16. Primary Motor Cortex • Precentral gyrus of the frontal lobe • Major point of convergence of cortical sensorimotor signals • Major point of departure of signals from cortex • Somatotopic – more cortex devoted to body parts which make many movements

  17. Motor homunculus

  18. Primary Motor Cortex • Monkeys have two hand areas in each hemisphere, one receives feedback from receptors in skin. • Stereognosis – recognizing by touch – requires interplay of sensory and motor systems • Damage to primary motor cortex • Movement of independent body parts (e.g., 1 finger) • Astereognosia • Speed. accuracy and force of movement

  19. Other sensorimotor structures outside of the hierarchy (sometimes called extrapyramidal systems) • Cerebellum • Basal ganglia both modulate and coordinate the activity of the pyramidal systems by interacting with different levels of the hierarchy.

  20. Cerebellum • 10% of brain mass, > 50% of its neurons • Converging signals from • primary and secondary motor cortex • brain stem motor nuclei (descending motor signals) • Somatosensory and vestibular systems (motor feedback) • Involved in motor learning, particularly sequences of movement • Damage to cerebellum – disrupts direction, force, velocity and amplitude of movements; causes tremor and disturbances of balance, gait, speech, eye movement and motor sequence learning .

  21. Basal Ganglia • A collection of nuclei • Part of neural loops that receive cortical input and send output back via the thalamus (cortical-basal ganglia-thalamo-cortical loops) • Modulate motor output and cognitive functions • Cognitive functions of the basal ganglia

  22. Descending Motor Pathways • Two dorsolateral • Corticospinal • Corticorubrospinal • Two ventromedial • Corticospinal • Cortico-brainstem-spinal tract • The corticospinal tracts are direct pathways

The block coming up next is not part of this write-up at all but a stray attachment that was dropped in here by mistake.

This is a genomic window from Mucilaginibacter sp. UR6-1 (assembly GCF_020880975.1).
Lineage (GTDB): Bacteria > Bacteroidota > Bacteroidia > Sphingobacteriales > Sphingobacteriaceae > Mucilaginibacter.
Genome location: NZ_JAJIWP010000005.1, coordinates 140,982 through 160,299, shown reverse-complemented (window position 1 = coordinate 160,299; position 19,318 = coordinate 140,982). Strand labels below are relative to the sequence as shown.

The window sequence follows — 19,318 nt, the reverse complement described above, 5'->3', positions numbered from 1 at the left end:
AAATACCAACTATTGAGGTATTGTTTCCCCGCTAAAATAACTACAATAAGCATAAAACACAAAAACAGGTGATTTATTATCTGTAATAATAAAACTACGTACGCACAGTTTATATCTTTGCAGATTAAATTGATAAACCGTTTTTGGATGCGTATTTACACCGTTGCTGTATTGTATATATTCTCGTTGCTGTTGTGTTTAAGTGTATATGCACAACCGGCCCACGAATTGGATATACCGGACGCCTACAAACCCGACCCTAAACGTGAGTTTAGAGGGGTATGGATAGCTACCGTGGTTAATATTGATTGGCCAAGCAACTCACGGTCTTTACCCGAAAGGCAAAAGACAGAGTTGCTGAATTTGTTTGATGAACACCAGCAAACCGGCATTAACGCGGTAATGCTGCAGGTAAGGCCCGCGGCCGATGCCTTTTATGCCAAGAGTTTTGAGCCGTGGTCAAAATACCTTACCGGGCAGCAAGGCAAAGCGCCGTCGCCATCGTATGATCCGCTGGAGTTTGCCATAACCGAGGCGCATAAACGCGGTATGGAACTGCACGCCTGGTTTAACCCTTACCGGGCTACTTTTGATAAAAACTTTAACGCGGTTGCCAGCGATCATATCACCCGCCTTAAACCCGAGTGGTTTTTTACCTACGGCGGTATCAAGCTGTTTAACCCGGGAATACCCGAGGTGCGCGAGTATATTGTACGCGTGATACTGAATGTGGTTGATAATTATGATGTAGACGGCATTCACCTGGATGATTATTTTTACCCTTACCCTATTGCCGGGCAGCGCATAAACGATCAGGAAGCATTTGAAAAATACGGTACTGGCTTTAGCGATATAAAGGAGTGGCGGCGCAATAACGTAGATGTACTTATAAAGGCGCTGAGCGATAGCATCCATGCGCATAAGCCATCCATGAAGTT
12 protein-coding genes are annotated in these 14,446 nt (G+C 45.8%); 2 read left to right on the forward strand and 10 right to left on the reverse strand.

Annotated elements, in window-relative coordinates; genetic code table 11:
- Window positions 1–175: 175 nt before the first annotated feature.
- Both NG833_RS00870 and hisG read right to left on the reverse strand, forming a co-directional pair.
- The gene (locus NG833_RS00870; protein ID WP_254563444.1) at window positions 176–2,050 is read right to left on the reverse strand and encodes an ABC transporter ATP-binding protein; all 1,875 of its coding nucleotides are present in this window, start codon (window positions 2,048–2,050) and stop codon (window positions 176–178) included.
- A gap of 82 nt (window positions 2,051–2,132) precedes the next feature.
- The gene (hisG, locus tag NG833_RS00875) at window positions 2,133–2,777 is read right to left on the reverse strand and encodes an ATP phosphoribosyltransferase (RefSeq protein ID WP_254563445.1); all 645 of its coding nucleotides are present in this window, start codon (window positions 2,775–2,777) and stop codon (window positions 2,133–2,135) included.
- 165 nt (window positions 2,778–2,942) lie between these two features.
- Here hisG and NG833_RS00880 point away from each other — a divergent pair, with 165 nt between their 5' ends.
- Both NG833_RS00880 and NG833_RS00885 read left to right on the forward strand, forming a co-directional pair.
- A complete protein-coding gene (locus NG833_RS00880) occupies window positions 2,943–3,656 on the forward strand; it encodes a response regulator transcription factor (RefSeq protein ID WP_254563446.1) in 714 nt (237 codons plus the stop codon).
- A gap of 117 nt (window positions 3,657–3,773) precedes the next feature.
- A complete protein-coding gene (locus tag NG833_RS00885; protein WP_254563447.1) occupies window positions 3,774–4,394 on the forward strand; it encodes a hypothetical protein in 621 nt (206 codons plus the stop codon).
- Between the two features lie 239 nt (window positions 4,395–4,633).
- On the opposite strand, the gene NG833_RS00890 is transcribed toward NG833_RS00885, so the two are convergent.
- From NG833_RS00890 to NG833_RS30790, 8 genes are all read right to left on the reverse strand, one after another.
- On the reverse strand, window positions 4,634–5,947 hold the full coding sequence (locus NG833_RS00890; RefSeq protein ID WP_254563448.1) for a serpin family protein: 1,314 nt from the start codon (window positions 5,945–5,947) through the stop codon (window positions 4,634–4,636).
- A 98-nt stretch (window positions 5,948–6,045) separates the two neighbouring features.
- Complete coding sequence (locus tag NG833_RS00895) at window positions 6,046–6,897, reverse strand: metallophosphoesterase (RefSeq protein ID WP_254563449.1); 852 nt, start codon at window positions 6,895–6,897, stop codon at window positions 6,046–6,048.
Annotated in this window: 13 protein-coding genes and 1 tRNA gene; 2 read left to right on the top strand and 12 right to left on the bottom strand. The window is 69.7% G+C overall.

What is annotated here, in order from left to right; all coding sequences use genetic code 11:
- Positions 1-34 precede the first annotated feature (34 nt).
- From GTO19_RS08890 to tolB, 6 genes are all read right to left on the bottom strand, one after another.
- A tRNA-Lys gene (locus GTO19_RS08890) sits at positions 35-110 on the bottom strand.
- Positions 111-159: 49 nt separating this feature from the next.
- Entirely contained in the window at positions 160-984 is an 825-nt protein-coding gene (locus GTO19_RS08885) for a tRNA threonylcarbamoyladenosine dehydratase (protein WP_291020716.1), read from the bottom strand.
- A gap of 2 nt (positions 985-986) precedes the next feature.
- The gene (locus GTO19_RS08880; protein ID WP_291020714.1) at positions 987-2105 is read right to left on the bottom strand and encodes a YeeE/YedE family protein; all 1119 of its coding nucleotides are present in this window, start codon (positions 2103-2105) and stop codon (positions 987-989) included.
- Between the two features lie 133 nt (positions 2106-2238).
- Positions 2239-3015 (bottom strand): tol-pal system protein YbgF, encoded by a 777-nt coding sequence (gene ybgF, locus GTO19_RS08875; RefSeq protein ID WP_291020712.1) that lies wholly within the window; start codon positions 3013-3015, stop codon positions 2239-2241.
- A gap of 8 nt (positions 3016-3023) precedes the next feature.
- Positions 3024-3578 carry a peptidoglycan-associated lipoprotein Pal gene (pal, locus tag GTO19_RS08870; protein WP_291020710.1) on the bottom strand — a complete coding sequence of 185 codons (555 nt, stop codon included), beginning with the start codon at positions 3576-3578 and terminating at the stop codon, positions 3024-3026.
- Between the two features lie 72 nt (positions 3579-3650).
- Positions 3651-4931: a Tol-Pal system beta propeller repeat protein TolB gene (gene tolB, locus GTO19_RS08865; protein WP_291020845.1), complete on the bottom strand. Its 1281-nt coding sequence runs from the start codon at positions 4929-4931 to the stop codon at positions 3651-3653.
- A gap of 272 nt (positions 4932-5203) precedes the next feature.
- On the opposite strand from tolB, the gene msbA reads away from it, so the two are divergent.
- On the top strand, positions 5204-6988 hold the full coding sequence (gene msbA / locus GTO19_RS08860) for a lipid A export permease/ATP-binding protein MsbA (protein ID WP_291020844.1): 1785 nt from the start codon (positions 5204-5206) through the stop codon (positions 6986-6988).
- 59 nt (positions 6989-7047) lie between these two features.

23. Ventromedial one direct tract, one that synapses in the brain stem More diffuse Bilateral innervation Proximal muscles Posture and whole body movement Dorsolateral Vs Ventromedial Motor Pathways Dorsolateral • one direct tract, one that synapses in the brain stem • Terminate in one contralateral spinal segment • Distal muscles • Limb movements

  24. Experiments by Lawrence and Kuypers (1968) Experiment 1: bilateral transection of the Dorsolateral (DL) corticospinal tract Results: • monkeys could stand, walk and climb • difficulty reaching improved over time • could not move fingers independently of each other or release objects from their grasp.

  25. Experiments by Lawrence and Kuypers (1968) Experiment 2: The same monkeys with DL corticospinal tract lesions received 1 of 2 additional lesions: • The other indirect DL tract was transected • Both ventromedial (VM) tracts were transected

  26. Experiments by Lawrence and Kuypers (1968) Experiment 2 Results: • The DL group could stand, walk and climb but limbs could only be used to ‘rake’ small objects of interest along the floor • VM group had severe postural abnormalities: great difficulty walking or sitting. Although they had some use of the arms they could not control their shoulders.

  27. Experiments by Lawrence and Kuypers (1968) Conclusions: • the VM tracts are involved in the control of posture and whole-body movements • the DL tracts control limb movements (only the direct tract controls independent movements of the digits.